What is the higher-order derivative test in multivariable calculus?

In single-variable calculus, the second-derivative test states that if x is a real number such that f(x)=0, then:

  1. If f, then f has a local minimum at x.
  2. If f”(x)<0, then f has a local maximum at x.
  3. If f''(x)=0, then the text is inconclusive.

But there's no need to despair if the second-derivative test is inconclusive, because there is the higher-order derivative test. It states that if x is a real number such that f'(x)=0, and n is the smallest natural number such that f^{(n)}(x)\neq 0, then:

  1. If n is even and f^{(n)}>0, then f has a local minimum at x.
  2. If n is even and f^{(n)}<0, then f has a local manimum at x.
  3. If n is odd, then f has an inflection point at x.

Similarly, in multivariable calculus the second-derivative test states that if (x,y) is an ordered pair such that \nabla f(x,y) = 0, then:

  1. If D(x,y)>0 and f_{xx}(x,y)>0, then f has a local minimum at (x,y).
  2. If D(x,y)>0 and f_{xx}(x,y)<0, then f has a local maximum at (x,y).
  3. If D(x,y)<0, then f has a saddle point at (x,y).
  4. If D(x,y)=0, then the test is inconclusive.

where D(x,y)=f_{xx}(x,y)f_{yy}(x,y)-(f_{xy}(x,y))^2 is the determinant of the Hessian matrix of f evaluated at (x,y).

My question is, what do you do if this test is inconclusive? What is the analogue of the higher-order derivative test in multivariable calculus?

Answer

This webpage states and proves a version of the higher-order derivative test that applies not only to functions defined on \mathbb{R}^2 or \mathbb{R}^N, but functions defined on arbitrary Banach spaces. First there is this theorem:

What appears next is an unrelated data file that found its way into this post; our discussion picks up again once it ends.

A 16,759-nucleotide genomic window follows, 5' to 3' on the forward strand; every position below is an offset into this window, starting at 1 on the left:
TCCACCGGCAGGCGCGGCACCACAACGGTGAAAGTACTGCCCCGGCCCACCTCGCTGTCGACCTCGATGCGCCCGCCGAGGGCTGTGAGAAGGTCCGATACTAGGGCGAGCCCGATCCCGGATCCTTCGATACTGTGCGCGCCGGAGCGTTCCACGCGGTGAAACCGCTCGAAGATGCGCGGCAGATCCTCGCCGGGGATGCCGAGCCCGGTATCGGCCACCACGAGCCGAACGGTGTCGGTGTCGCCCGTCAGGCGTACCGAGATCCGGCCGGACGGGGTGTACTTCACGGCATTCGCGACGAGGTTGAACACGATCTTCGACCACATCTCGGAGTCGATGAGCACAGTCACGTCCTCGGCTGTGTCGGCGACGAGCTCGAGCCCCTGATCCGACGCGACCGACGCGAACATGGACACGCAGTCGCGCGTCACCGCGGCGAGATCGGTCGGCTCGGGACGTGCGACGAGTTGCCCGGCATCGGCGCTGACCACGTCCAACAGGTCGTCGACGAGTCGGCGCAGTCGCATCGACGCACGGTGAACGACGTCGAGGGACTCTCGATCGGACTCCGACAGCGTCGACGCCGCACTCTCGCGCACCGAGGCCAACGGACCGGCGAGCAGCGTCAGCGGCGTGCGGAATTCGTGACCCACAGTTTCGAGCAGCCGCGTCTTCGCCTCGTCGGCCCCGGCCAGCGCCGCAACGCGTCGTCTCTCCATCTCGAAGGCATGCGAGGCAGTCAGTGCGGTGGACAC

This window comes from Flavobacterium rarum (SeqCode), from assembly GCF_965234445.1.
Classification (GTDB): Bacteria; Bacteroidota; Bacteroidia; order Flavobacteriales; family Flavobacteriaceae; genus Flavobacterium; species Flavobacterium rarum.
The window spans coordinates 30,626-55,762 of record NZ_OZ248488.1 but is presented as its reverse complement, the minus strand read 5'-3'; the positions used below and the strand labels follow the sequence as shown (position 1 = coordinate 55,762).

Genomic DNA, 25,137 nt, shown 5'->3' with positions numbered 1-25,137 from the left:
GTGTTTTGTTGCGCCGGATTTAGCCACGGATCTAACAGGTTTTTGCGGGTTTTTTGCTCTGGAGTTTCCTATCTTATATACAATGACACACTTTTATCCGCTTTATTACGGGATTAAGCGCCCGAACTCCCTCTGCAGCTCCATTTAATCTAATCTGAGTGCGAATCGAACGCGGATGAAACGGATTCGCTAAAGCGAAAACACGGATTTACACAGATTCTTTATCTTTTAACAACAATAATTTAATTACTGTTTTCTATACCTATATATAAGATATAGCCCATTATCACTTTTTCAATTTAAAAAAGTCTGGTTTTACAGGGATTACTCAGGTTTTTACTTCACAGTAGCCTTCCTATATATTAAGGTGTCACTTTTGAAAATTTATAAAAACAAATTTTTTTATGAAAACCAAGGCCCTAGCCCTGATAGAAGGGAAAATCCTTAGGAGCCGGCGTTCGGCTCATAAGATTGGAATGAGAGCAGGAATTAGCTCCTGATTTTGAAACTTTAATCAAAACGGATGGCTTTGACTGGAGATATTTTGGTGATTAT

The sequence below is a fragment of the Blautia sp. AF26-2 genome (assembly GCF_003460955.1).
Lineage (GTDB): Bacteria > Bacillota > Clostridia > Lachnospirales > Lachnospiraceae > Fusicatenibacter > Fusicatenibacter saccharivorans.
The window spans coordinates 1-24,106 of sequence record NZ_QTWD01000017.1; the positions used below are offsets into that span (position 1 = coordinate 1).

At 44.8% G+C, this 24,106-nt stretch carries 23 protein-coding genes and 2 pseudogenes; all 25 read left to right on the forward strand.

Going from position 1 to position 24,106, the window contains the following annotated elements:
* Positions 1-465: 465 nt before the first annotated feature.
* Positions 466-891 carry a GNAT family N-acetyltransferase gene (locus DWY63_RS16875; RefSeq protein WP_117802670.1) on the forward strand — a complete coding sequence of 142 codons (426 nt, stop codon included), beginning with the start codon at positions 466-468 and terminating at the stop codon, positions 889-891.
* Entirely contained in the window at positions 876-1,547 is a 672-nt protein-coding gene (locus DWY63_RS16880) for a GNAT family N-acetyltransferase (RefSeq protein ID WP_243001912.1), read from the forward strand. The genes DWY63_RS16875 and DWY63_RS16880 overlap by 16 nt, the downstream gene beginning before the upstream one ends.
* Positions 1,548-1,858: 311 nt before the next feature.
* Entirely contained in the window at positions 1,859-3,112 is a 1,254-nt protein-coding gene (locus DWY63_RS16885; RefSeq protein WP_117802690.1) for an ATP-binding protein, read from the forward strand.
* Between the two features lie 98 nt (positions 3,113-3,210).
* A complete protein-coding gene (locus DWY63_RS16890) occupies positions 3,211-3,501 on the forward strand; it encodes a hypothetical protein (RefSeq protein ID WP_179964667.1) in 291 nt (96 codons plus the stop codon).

Theorem 38 (Higher derivative test). Let A\subseteq E be an open set and let f:A\to\mathbb{R}. Assume that f is (p-1) times continuously differentiable and that D^p f(x) exists for some p\ge 2 and x\in A. Also assume that f'(x),\dots,f^{(p-1)}(x)=0 and f^{(p)}(x)\ne 0. Write h^{(p)} for the p-tuple (h,\dots,h).

  1. If f has an extreme value at x, then p is even and the form f^{(p)}(x)h^{(p)} is semidefinite.
  2. If there is a constant c such that f^{(p)}(x)h^{(p)}\ge c > 0 for all |h|=1, then f has a strict local minimum at x and (1) applies.
  3. If there is a constant c such that f^{(p)}(x)h^{(p)}\le c < 0 for all |h|=1, then f has a strict local maximum at x and (1) applies.

Then there is this corollary for the finite dimensional case, which is what we’re interested in:

Corollary 39 (Higher derivative test, finite-dimensional case). In Theorem 38, further assume that E is finite-dimensional. Then h\mapsto f^{(p)}(x)h^{(p)} has both a minimum and maximum value on the set \{h\in E:|h|=1\}, and:

  1. If the form f^{(p)}(x)h^{(p)} is indefinite, then f does not have an extreme value at x.
  2. If the form f^{(p)}(x)h^{(p)} is positive definite, then f has a strict local minimum at x.
  3. If the form f^{(p)}(x)h^{(p)} is negative definite, then f has a strict local maximum at x.

Here f^{(p)}(x) denotes a tensor containing all the pure and mixed partial derivatives of f of order p, evaluated at x.

Attribution
Source : Link , Question Author : Keshav Srinivasan , Answer Author : Keshav Srinivasan

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